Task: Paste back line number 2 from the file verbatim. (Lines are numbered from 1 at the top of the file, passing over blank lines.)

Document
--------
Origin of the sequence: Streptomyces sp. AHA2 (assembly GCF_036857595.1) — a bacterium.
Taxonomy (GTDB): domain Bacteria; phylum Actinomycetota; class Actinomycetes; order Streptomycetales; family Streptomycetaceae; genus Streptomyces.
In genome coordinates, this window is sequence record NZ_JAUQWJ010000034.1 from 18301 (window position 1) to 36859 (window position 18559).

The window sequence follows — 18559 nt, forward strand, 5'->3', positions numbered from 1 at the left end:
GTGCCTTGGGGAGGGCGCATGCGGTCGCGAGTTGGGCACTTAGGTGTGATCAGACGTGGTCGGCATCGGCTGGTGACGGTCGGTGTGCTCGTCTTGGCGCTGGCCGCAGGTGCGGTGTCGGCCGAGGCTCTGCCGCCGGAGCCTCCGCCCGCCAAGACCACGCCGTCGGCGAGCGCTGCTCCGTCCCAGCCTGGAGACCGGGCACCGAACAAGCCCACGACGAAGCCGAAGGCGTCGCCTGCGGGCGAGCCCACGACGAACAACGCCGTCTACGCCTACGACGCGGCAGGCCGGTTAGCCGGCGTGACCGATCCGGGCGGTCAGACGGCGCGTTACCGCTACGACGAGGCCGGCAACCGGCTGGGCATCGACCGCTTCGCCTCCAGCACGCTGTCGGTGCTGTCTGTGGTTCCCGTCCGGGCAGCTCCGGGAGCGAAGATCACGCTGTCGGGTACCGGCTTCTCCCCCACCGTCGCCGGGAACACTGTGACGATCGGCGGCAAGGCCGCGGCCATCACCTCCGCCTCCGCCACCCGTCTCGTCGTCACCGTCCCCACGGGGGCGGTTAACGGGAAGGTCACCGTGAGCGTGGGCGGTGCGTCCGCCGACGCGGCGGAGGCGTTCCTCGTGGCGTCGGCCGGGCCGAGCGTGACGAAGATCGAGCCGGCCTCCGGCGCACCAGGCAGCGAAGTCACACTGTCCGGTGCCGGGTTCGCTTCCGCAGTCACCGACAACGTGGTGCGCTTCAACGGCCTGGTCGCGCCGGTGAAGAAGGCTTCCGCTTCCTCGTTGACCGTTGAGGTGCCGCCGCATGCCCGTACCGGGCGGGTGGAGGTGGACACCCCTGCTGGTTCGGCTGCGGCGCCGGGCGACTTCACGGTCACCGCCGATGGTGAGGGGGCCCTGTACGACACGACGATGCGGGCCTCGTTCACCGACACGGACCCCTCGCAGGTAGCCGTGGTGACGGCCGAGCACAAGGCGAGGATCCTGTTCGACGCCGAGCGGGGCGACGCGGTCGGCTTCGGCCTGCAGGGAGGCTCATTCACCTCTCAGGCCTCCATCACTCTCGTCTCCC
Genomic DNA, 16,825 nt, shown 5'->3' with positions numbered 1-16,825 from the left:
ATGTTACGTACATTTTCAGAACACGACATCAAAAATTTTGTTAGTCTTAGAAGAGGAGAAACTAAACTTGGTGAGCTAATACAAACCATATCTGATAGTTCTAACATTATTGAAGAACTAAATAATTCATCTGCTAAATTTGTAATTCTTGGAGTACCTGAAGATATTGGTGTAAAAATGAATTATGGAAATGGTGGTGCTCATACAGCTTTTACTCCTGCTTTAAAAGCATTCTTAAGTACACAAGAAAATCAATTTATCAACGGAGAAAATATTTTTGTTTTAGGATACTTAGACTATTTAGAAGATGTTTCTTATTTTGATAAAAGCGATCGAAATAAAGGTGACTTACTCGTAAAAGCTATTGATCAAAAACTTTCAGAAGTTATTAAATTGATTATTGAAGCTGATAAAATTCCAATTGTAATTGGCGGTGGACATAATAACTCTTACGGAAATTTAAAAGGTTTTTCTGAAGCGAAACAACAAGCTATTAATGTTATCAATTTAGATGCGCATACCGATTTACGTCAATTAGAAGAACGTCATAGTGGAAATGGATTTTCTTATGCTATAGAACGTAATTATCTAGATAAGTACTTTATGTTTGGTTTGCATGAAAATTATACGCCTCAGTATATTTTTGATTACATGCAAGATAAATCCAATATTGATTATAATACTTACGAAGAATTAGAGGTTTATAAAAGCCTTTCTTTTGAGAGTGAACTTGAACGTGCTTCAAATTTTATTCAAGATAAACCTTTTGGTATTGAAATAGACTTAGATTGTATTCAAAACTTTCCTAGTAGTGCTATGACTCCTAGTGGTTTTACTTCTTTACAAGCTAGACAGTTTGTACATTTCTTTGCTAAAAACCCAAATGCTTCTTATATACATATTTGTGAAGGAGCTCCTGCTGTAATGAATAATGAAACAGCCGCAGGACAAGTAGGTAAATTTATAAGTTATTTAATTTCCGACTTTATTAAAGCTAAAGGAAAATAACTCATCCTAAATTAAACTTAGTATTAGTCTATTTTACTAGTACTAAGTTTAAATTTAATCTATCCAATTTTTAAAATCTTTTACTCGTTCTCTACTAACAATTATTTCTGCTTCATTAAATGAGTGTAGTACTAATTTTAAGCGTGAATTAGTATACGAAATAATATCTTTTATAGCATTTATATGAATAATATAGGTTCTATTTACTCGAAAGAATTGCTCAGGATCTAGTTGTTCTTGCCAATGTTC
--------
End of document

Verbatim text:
Taxonomy (GTDB): domain Bacteria; phylum Actinomycetota; class Actinomycetes; order Streptomycetales; family Streptomycetaceae; genus Streptomyces.